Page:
Meet David Accurso, a local artist in Kansas City quickly gaining a name for himself for his precise and detailed stippling creations.
Stippling is a technique in which the artist strategically places thousands of dots that blend with one another to create a desired image, much like pointillism, a style made famous by George Seurat and Paul Signac in the late nineteenth century.
The difference between stippling and pointillism is the medium used. Stippling is created with ink while pointillism is created with paint.
David, how did you become interested in being a visual artist?
David Accurso—For as long as I can remember, I have been interested in art and drawing in particular. However, it was not until my freshman year at the University of Kansas that I decided I wanted to pursue a career as a visual artist.
What creative mediums do you prefer?
David Accurso—I enjoy working with pencil, colored pencil, and pen and ink. Of these three mediums, I prefer pen and ink.
What are some of your greatest successes?
David Accurso—Although I have been working professionally for just a couple of years, I have been fortunate enough to find success as an artist. I am most proud of:
- Displaying my artwork in Grant Park, Chicago, IL at the Gold Coast Art Fair this past
- My commissioned portrait of Steve Palermo, the renowned Major League Baseball
umpire who passed away last year. The portrait was created as a tribute to the
widely known and respected umpire, and it was commissioned as a gift for
Palermo’s wife. A reproduction of the piece currently resides at Kauffman Stadium in
the office of Dayton Moore, the general manager of the Kansas City Royals.
- Being commissioned to draw my fraternity house (Sigma Phi Epsilon) at the
University of Kansas, along with being commissioned to paint a famous quote by
James Naismith, founder of KU SigEp, in the entry way of our chapter house.
What do you find challenging with being an artist?
David Accurso—As an artist, I find that gaining exposure and attracting attention to my work can be very challenging. The world is full of great artists, so distinguishing myself amongst others and creating unique artwork is a continual challenge that I embrace.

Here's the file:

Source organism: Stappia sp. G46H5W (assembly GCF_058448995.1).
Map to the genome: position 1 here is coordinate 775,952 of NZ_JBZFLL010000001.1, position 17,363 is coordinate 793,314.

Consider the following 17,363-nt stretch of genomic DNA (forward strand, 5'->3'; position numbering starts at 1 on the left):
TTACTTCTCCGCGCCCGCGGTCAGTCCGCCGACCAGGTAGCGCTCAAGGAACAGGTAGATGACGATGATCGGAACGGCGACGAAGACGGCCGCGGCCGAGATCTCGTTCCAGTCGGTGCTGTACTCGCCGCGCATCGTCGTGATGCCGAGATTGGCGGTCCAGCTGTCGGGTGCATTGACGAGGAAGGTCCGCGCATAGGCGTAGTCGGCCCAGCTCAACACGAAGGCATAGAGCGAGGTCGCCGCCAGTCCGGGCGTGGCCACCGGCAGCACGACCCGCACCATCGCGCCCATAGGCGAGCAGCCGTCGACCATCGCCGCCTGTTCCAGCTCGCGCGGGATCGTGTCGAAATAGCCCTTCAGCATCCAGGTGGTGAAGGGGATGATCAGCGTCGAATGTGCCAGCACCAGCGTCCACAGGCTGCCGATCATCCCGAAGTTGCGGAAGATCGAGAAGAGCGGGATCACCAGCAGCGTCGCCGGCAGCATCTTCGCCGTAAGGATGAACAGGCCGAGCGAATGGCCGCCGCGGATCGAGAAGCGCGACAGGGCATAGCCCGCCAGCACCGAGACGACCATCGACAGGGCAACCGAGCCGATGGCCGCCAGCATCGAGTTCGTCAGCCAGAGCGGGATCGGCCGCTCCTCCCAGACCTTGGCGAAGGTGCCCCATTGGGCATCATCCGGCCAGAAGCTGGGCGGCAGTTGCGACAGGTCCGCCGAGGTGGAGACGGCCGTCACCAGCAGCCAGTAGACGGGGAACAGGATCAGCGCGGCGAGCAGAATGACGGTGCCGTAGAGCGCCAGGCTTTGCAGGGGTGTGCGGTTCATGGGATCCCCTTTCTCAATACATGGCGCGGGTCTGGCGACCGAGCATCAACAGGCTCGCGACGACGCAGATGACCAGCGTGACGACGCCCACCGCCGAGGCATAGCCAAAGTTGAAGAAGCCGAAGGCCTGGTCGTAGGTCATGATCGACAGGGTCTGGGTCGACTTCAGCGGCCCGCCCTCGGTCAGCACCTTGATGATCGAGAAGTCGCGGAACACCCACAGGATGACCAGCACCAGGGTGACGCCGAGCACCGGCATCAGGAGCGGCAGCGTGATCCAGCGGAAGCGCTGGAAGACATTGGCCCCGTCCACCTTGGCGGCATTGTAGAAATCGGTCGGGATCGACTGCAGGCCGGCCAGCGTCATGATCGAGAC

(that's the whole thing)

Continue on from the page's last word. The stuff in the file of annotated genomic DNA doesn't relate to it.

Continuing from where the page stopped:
What is your creative process like? Do you create when you can or do you have rituals?
David Accurso—Whether I am away at college or at home during the summer, I create whenever I get the chance. I work in a style of art called stippling, a technique in which I use a fine point pen to place thousands of tiny dots to create a desired image. This is a very time-consuming process (some of my projects have taken up to one hundred hours), so naturally I get the bulk of my creative work done while I am away from school and can dedicate myself to my artwork full-time.
What goals do you have for yourself? Where would you like to be in five years?
David Accurso—My primary goal is to be a full-time professional artist. I am studying business at the University of Kansas, so being an artist is only a part-time job for me at the moment. In five years I would like to be a well-known artist in the Kansas City area and to be able to support myself as a full-time artist.
What advice would you give to new artists just starting out?
David Accurso—My advice to every new artist is to create as much great artwork as you can and to put yourself out there at any opportunity you find. Gaining exposure is one of the best things you can do for yourself and your career. My last piece of advice, which could be advice to people in general, is to never give up on your passion!
Where can we find you and your art?
David Accurso—You can find all of my artwork, along with more information about me, on my website davidaccurso.com. I also have an Etsy shop (ArtbyAccurso) where all of my art is available for purchase. You can find me on Instagram and Facebook as well.